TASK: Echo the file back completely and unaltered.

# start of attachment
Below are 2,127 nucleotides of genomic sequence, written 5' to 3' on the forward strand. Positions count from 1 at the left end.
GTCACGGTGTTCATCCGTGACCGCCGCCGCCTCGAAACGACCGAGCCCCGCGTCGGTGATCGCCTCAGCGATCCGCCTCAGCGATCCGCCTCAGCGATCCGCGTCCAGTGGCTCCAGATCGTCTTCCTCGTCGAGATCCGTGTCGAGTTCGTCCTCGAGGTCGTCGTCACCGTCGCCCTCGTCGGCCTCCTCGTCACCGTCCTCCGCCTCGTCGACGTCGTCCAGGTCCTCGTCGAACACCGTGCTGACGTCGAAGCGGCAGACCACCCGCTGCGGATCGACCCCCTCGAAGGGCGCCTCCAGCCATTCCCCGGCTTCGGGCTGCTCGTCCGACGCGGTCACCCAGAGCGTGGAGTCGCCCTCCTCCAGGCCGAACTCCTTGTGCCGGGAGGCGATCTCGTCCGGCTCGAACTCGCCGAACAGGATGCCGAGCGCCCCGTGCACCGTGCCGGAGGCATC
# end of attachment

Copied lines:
Below are 2,127 nucleotides of genomic sequence, written 5' to 3' on the forward strand. Positions count from 1 at the left end.
GTCACGGTGTTCATCCGTGACCGCCGCCGCCTCGAAACGACCGAGCCCCGCGTCGGTGATCGCCTCAGCGATCCGCCTCAGCGATCCGCCTCAGCGATCCGCGTCCAGTGGCTCCAGATCGTCTTCCTCGTCGAGATCCGTGTCGAGTTCGTCCTCGAGGTCGTCGTCACCGTCGCCCTCGTCGGCCTCCTCGTCACCGTCCTCCGCCTCGTCGACGTCGTCCAGGTCCTCGTCGAACACCGTGCTGACGTCGAAGCGGCAGACCACCCGCTGCGGATCGACCCCCTCGAAGGGCGCCTCCAGCCATTCCCCGGCTTCGGGCTGCTCGTCCGACGCGGTCACCCAGAGCGTGGAGTCGCCCTCCTCCAGGCCGAACTCCTTGTGCCGGGAGGCGATCTCGTCCGGCTCGAACTCGCCGAACAGGATGCCGAGCGCCCCGTGCACCGTGCCGGAGGCATC